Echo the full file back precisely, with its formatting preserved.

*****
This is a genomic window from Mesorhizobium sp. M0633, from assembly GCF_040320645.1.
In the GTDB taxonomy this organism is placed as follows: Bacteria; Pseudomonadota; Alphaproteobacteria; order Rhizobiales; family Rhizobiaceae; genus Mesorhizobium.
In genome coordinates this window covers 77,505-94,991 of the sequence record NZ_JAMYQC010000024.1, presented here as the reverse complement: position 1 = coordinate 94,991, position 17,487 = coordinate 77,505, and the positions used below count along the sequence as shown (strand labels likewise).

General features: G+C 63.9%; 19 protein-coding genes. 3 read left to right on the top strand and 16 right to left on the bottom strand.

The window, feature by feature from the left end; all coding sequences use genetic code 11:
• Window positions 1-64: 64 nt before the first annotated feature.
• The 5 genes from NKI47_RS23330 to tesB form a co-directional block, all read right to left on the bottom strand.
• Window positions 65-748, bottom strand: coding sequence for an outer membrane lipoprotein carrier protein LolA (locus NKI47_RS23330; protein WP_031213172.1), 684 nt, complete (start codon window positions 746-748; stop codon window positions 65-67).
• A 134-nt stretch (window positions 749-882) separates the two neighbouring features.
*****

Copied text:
This is a genomic window from Mesorhizobium sp. M0633, from assembly GCF_040320645.1.
In the GTDB taxonomy this organism is placed as follows: Bacteria; Pseudomonadota; Alphaproteobacteria; order Rhizobiales; family Rhizobiaceae; genus Mesorhizobium.
In genome coordinates this window covers 77,505-94,991 of the sequence record NZ_JAMYQC010000024.1, presented here as the reverse complement: position 1 = coordinate 94,991, position 17,487 = coordinate 77,505, and the positions used below count along the sequence as shown (strand labels likewise).

General features: G+C 63.9%; 19 protein-coding genes. 3 read left to right on the top strand and 16 right to left on the bottom strand.

The window, feature by feature from the left end; all coding sequences use genetic code 11:
• Window positions 1-64: 64 nt before the first annotated feature.
• The 5 genes from NKI47_RS23330 to tesB form a co-directional block, all read right to left on the bottom strand.
• Window positions 65-748, bottom strand: coding sequence for an outer membrane lipoprotein carrier protein LolA (locus NKI47_RS23330; protein WP_031213172.1), 684 nt, complete (start codon window positions 746-748; stop codon window positions 65-67).
• A 134-nt stretch (window positions 749-882) separates the two neighbouring features.